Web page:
About 10% of the indigenous population is Shia. They are unemployed or poorly paid for the lowest levels of labor, and have no civil rights. There is persistent economic, religious and educational discrimination against them. Shia are blocked from building Mosques and celebrating Ashura, a focal Shia religious holiday. Meanwhile, the educated oil workers are foreign contractors with no civil rights and no option to obtain citizenship.

Saudi Arabian women have no rights at all They are be under the guardianship of a male relative who must sign for them to marry, travel or work. Women aren’t allowed to drive in the Saudi Kingdom, and Saudi women must cover their faces as well as their hair in public. The House of Saud has expanded rapidly to more than 4000 through an extreme form of polygyny where Abdul Aziz ibn Saud, the founder of the current Saudi dynasty in Arabia had 22 wives and many of his 35 sons had more.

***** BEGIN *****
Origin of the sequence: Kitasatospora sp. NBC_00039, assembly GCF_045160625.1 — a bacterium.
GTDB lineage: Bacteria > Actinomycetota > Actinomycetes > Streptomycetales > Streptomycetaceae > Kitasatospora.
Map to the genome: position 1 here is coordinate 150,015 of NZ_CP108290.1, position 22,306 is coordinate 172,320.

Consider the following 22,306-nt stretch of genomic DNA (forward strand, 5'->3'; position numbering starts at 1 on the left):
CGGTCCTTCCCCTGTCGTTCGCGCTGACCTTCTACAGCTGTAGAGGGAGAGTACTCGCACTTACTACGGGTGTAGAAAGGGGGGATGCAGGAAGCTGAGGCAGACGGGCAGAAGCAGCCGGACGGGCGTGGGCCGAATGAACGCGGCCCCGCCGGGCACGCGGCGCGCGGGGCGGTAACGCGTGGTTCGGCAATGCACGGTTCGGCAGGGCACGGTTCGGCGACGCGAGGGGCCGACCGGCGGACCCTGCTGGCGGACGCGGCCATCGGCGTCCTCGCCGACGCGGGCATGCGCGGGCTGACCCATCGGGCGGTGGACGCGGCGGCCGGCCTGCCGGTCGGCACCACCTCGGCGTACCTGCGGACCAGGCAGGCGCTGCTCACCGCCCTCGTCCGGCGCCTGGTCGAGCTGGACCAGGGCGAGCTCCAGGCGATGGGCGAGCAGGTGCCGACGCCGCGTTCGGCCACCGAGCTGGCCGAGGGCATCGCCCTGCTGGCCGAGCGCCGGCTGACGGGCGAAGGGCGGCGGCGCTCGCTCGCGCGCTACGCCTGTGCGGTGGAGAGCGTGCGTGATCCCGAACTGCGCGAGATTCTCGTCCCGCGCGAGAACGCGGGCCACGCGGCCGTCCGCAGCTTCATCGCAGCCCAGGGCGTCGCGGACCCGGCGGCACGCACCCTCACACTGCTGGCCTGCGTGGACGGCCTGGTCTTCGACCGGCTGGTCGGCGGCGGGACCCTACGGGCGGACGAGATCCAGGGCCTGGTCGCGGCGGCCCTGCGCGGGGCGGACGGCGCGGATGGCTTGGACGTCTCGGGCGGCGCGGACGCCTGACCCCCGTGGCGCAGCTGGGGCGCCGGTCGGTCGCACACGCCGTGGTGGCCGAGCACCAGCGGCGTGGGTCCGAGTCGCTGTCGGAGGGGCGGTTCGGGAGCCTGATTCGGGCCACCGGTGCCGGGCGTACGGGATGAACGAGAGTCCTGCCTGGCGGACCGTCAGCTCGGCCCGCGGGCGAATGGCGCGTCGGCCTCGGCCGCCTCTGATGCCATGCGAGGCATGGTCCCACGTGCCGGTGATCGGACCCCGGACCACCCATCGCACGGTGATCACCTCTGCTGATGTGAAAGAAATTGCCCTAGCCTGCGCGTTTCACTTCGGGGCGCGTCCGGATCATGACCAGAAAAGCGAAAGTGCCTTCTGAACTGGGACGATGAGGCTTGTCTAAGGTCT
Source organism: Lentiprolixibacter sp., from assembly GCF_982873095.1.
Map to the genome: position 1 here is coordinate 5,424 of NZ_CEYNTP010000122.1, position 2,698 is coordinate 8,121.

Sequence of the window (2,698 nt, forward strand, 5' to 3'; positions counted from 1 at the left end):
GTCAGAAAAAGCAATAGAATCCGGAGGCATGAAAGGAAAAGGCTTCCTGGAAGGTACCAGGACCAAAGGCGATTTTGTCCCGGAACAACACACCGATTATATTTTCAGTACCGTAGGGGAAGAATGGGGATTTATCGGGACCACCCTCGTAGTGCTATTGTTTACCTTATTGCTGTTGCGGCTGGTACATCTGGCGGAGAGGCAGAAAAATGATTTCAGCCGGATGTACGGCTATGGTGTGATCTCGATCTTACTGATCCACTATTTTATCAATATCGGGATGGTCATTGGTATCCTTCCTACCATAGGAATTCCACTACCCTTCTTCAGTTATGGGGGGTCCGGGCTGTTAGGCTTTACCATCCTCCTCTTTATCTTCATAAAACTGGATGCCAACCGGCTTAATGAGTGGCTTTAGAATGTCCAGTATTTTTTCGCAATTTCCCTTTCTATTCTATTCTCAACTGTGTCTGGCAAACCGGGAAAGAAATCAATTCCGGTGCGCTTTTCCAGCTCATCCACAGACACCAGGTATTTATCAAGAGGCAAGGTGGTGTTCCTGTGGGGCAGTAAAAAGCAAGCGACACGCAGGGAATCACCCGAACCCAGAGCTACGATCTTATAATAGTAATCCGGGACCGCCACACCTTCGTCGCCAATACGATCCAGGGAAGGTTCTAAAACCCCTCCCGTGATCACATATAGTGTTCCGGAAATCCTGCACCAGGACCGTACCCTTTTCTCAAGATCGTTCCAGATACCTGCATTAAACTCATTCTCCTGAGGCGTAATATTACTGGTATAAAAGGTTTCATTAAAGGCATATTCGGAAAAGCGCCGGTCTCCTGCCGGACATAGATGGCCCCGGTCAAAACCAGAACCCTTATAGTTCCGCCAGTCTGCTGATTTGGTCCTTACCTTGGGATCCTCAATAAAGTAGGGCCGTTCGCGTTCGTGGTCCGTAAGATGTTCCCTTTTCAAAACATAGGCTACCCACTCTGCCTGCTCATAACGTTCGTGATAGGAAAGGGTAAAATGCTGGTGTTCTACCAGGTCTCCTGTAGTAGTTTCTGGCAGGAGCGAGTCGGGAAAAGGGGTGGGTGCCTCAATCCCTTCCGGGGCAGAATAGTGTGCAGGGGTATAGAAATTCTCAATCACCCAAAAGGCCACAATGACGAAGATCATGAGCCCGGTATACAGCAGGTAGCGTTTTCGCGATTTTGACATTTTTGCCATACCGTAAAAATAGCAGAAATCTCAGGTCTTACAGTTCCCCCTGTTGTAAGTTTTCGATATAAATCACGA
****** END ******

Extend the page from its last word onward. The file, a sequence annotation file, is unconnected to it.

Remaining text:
Most westerners don’t expect the Saudi Princes to behave in a civil manner. Our government and the corporate media don’t’ complain of their barbaric governance or their thinly veiled covert aggression in the Middle East. The U.S. government and mainstream media now support them even in a vicious unilateral assault on neighboring Yemen. Even human rights NGOs rarely note the abysmal oppression of the majority of Saudi people. In a context of global dominion, the Saudi regime is a useful tool – if there is some collateral damage – well – that is the cost of war.

What Now?